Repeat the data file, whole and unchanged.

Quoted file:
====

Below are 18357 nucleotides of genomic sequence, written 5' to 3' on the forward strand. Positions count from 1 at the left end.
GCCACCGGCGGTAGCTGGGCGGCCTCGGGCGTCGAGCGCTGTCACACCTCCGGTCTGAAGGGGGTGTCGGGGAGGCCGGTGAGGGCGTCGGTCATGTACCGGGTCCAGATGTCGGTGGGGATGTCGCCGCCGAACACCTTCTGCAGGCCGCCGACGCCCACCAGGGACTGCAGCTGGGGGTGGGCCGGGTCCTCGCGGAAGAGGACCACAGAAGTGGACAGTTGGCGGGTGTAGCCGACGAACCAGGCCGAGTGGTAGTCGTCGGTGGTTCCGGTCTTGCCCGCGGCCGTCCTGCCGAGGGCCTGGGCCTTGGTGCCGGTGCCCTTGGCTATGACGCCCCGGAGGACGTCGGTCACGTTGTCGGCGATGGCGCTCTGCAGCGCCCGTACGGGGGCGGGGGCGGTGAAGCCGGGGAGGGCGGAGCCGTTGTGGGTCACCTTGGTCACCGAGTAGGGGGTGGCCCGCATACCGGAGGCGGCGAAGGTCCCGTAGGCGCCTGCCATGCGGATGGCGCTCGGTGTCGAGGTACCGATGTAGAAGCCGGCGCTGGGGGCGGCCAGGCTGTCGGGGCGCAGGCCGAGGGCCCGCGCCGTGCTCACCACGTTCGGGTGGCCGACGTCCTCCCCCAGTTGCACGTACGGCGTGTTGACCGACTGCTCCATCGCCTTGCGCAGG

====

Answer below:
Below are 18357 nucleotides of genomic sequence, written 5' to 3' on the forward strand. Positions count from 1 at the left end.
GCCACCGGCGGTAGCTGGGCGGCCTCGGGCGTCGAGCGCTGTCACACCTCCGGTCTGAAGGGGGTGTCGGGGAGGCCGGTGAGGGCGTCGGTCATGTACCGGGTCCAGATGTCGGTGGGGATGTCGCCGCCGAACACCTTCTGCAGGCCGCCGACGCCCACCAGGGACTGCAGCTGGGGGTGGGCCGGGTCCTCGCGGAAGAGGACCACAGAAGTGGACAGTTGGCGGGTGTAGCCGACGAACCAGGCCGAGTGGTAGTCGTCGGTGGTTCCGGTCTTGCCCGCGGCCGTCCTGCCGAGGGCCTGGGCCTTGGTGCCGGTGCCCTTGGCTATGACGCCCCGGAGGACGTCGGTCACGTTGTCGGCGATGGCGCTCTGCAGCGCCCGTACGGGGGCGGGGGCGGTGAAGCCGGGGAGGGCGGAGCCGTTGTGGGTCACCTTGGTCACCGAGTAGGGGGTGGCCCGCATACCGGAGGCGGCGAAGGTCCCGTAGGCGCCTGCCATGCGGATGGCGCTCGGTGTCGAGGTACCGATGTAGAAGCCGGCGCTGGGGGCGGCCAGGCTGTCGGGGCGCAGGCCGAGGGCCCGCGCCGTGCTCACCACGTTCGGGTGGCCGACGTCCTCCCCCAGTTGCACGTACGGCGTGTTGACCGACTGCTCCATCGCCTTGCGCAGG